Thus, I pondered on this notion and would like to offer a contrasting approach in this paper that considers including the Gothic genre and its features on the basis of Shakespeare’s Macbeth. Although Shakespeare’s classic story of Macbeth predates the gothic genre, the tragedy frequently uses gothic characteristics that echoes through the entire play. The following lesson should thereby focus on the review of the Shakespearean tragedy with regard to its Gothic tone, motifs, characteristics, settings, characters and the overall plot to determine whether it can be classified as a gothic play and in what ways it utilizes Gothic fiction as in many ways Shakespeare seems to have inspired and validated Gothic fiction, and it could be argued that, in turn, Gothic fiction gothicized Shakespeare. Shakespearean characters and scenes from the latter half of the eighteenth century clearly depict Gothic elements. Despite the productions of the plays not being Gothic in themselves, the visual representations certainly have Gothic attributes.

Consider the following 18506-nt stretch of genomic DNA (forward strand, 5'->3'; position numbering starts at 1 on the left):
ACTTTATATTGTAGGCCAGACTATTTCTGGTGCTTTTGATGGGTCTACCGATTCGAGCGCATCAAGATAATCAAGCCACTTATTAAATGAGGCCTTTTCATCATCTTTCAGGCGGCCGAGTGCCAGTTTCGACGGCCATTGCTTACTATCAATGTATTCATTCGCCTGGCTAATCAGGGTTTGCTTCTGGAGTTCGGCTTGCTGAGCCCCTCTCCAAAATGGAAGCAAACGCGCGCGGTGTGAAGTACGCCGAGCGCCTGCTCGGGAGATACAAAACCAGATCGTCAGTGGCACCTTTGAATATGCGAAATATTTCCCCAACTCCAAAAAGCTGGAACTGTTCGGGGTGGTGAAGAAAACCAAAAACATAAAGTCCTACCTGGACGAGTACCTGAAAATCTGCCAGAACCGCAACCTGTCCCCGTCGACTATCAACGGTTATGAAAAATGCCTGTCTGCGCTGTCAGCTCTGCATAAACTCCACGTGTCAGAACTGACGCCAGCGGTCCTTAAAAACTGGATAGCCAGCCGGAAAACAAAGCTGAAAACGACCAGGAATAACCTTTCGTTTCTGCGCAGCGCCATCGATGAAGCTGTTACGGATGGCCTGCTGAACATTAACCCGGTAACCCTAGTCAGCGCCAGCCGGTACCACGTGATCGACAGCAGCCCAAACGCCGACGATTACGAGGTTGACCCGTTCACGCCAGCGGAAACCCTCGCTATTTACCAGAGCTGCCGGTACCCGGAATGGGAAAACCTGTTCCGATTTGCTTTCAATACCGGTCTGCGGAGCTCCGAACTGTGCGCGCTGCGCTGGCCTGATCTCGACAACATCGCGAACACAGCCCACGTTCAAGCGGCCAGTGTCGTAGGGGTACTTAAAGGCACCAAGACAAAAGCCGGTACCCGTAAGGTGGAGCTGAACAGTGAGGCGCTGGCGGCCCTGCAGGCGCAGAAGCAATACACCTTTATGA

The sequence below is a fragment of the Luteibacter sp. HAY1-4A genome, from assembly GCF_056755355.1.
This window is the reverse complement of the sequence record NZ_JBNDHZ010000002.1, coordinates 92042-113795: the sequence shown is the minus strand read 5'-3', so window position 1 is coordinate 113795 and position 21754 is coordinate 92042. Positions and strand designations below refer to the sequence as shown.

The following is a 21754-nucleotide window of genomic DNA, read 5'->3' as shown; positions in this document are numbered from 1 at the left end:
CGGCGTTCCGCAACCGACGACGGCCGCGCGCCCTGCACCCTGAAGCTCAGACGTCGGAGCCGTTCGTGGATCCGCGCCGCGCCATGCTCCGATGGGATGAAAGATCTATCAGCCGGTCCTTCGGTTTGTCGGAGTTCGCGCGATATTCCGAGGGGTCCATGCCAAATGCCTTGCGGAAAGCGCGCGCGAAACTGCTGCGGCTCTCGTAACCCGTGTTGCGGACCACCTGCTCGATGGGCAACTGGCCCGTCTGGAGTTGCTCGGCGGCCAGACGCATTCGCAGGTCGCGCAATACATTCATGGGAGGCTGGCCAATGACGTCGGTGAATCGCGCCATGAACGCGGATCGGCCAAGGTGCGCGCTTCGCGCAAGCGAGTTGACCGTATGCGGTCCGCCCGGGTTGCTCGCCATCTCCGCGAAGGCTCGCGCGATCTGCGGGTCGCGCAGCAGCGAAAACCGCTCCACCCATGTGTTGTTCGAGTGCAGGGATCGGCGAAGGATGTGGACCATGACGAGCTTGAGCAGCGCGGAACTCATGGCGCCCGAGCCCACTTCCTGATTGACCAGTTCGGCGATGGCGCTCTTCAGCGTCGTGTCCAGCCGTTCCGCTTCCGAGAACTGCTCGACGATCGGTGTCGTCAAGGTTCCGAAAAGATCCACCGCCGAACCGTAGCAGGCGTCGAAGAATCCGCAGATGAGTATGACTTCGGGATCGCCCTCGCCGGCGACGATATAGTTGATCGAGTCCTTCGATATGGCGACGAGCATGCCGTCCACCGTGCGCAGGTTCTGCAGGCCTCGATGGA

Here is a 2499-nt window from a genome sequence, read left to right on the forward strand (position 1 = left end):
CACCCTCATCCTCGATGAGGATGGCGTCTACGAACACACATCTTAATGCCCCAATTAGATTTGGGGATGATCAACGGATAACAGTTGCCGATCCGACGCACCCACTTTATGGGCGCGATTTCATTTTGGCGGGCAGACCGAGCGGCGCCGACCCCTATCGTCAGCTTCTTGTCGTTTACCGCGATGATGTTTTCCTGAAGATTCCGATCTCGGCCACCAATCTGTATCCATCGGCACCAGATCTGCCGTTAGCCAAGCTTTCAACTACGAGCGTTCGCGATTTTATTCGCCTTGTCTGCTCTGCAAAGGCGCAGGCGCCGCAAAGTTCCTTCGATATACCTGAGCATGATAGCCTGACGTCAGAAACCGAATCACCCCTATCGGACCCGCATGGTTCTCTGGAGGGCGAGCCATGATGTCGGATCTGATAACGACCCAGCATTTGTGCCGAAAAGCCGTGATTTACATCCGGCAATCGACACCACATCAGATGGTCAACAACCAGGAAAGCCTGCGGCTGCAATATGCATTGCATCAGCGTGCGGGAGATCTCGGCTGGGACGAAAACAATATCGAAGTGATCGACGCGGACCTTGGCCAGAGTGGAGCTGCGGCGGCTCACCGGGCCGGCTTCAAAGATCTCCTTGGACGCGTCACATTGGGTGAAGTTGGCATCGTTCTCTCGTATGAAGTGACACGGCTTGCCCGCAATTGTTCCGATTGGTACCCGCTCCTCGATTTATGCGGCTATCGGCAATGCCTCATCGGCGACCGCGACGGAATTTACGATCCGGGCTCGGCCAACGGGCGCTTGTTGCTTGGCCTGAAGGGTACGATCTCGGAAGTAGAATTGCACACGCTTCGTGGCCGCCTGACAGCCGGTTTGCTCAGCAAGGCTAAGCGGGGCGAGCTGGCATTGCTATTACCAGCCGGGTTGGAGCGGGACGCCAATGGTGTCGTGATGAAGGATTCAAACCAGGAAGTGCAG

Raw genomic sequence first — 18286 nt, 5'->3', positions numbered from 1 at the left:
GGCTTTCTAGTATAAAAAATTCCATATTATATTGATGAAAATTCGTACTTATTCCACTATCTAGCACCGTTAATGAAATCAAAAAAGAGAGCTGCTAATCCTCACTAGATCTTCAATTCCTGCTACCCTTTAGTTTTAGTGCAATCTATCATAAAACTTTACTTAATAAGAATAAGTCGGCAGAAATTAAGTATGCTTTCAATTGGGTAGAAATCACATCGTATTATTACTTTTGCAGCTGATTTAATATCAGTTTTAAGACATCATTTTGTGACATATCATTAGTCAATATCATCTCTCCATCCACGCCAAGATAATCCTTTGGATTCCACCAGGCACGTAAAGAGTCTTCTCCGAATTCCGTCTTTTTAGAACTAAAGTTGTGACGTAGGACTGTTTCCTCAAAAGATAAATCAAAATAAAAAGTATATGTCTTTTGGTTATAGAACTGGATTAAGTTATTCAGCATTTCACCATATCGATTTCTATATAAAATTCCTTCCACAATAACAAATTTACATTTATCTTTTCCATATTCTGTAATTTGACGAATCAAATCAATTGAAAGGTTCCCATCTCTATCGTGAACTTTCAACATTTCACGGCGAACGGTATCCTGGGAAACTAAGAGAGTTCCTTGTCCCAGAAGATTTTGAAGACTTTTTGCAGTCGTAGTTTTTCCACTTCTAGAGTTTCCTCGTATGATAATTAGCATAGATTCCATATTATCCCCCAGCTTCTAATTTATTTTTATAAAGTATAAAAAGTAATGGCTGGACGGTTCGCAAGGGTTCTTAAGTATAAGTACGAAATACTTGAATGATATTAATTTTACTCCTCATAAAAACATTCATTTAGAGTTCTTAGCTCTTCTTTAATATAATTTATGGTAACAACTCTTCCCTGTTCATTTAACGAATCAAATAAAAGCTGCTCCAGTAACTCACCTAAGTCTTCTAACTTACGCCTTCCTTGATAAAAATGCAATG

Analysis of Content in Question
The content in question concentrates on Shakespeare’s Macbeth which is a tragedy about the perils of ambition. The play is like a kaleidoscope as it reveals different patterns, meanings, and interpretations every time it is read or performed on stage. It can be viewed as a psychological study of a murderer’s mind, a play of illusions showing the effect on human beings of the mysterious or supernatural, a classic tragedy, a play of political and social realism or a historical thriller. The themes and imagery in Macbeth are endless and recurring. These include major themes such as ambition, order and disorder, equivocation, guilt and conscience, appearance and reality, pure evil. Further, the play is rich in imagery that carries powerful significance and such include the darkness and light, sleep, clothes, feasting and hospitality, blood, disease, and medicine.